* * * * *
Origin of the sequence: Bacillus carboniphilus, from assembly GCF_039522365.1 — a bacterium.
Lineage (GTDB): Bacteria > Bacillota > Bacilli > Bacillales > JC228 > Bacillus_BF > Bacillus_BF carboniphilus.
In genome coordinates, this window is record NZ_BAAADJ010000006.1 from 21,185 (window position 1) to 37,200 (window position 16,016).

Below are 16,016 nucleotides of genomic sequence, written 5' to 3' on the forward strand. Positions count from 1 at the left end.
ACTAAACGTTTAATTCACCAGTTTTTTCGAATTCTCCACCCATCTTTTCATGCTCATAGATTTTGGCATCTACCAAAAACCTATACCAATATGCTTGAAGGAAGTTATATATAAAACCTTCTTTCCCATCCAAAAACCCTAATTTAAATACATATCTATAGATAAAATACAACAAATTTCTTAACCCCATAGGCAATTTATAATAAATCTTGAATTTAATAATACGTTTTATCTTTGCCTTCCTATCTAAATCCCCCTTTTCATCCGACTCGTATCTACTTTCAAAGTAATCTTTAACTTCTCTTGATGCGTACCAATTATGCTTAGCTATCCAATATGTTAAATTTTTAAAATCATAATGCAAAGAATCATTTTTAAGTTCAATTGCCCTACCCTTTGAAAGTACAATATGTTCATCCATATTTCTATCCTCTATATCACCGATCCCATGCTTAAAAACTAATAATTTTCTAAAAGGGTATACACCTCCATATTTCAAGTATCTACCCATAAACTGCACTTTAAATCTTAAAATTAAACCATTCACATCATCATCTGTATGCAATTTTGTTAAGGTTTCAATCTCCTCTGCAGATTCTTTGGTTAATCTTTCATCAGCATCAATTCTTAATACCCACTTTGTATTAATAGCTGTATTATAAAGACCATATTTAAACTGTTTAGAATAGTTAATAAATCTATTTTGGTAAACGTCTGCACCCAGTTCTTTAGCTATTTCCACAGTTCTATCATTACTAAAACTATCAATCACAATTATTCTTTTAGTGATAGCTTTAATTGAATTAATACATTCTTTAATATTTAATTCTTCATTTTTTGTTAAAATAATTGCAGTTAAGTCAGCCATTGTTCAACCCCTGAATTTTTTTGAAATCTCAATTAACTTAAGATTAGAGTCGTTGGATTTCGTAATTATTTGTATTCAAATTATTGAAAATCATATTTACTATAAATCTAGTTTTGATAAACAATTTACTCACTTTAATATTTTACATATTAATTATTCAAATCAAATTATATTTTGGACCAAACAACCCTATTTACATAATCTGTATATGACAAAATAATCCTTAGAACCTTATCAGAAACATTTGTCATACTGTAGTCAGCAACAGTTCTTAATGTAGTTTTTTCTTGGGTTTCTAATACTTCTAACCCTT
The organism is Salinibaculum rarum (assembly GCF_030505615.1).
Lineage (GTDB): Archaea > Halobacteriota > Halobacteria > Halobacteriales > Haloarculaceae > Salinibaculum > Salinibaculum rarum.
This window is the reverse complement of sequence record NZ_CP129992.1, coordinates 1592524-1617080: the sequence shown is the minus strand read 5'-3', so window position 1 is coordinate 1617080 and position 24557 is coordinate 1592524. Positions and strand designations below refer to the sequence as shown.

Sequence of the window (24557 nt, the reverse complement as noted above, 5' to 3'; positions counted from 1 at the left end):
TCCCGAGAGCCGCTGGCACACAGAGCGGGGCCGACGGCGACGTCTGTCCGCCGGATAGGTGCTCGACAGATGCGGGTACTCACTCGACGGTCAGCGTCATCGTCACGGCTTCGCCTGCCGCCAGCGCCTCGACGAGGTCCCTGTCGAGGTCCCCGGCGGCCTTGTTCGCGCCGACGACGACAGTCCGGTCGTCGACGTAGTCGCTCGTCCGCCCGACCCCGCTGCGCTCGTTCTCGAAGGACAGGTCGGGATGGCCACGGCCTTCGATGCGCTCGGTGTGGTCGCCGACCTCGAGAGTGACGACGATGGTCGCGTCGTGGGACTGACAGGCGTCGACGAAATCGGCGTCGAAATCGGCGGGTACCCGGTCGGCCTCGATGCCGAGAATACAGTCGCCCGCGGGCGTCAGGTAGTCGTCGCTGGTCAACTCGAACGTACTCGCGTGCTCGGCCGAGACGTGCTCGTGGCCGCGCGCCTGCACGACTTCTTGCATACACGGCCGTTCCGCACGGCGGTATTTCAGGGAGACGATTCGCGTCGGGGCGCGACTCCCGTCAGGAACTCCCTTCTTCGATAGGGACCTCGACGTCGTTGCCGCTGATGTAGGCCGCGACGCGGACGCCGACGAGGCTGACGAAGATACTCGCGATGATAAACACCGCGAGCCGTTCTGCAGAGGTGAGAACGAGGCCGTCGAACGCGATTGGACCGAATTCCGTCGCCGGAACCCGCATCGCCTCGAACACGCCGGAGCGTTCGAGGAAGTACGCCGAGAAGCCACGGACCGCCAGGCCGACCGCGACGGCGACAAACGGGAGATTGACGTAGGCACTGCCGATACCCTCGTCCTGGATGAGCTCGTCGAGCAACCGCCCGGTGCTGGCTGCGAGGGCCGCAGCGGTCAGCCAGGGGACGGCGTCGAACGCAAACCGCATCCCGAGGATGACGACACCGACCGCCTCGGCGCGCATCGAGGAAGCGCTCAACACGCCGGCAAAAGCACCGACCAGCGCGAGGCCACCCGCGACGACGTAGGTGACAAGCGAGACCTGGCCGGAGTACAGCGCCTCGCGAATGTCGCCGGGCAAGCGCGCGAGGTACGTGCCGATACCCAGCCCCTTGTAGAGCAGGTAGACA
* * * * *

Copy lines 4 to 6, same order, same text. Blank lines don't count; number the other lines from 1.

Below are 16,016 nucleotides of genomic sequence, written 5' to 3' on the forward strand. Positions count from 1 at the left end.
ACTAAACGTTTAATTCACCAGTTTTTTCGAATTCTCCACCCATCTTTTCATGCTCATAGATTTTGGCATCTACCAAAAACCTATACCAATATGCTTGAAGGAAGTTATATATAAAACCTTCTTTCCCATCCAAAAACCCTAATTTAAATACATATCTATAGATAAAATACAACAAATTTCTTAACCCCATAGGCAATTTATAATAAATCTTGAATTTAATAATACGTTTTATCTTTGCCTTCCTATCTAAATCCCCCTTTTCATCCGACTCGTATCTACTTTCAAAGTAATCTTTAACTTCTCTTGATGCGTACCAATTATGCTTAGCTATCCAATATGTTAAATTTTTAAAATCATAATGCAAAGAATCATTTTTAAGTTCAATTGCCCTACCCTTTGAAAGTACAATATGTTCATCCATATTTCTATCCTCTATATCACCGATCCCATGCTTAAAAACTAATAATTTTCTAAAAGGGTATACACCTCCATATTTCAAGTATCTACCCATAAACTGCACTTTAAATCTTAAAATTAAACCATTCACATCATCATCTGTATGCAATTTTGTTAAGGTTTCAATCTCCTCTGCAGATTCTTTGGTTAATCTTTCATCAGCATCAATTCTTAATACCCACTTTGTATTAATAGCTGTATTATAAAGACCATATTTAAACTGTTTAGAATAGTTAATAAATCTATTTTGGTAAACGTCTGCACCCAGTTCTTTAGCTATTTCCACAGTTCTATCATTACTAAAACTATCAATCACAATTATTCTTTTAGTGATAGCTTTAATTGAATTAATACATTCTTTAATATTTAATTCTTCATTTTTTGTTAAAATAATTGCAGTTAAGTCAGCCATTGTTCAACCCCTGAATTTTTTTGAAATCTCAATTAACTTAAGATTAGAGTCGTTGGATTTCGTAATTATTTGTATTCAAATTATTGAAAATCATATTTACTATAAATCTAGTTTTGATAAACAATTTACTCACTTTAATATTTTACATATTAATTATTCAAATCAAATTATATTTTGGACCAAACAACCCTATTTACATAATCTGTATATGACAAAATAATCCTTAGAACCTTATCAGAAACATTTGTCATACTGTAGTCAGCAACAGTTCTTAATGTAGTTTTTTCTTGGGTTTCTAATACTTCTAACCCTT
The organism is Salinibaculum rarum (assembly GCF_030505615.1).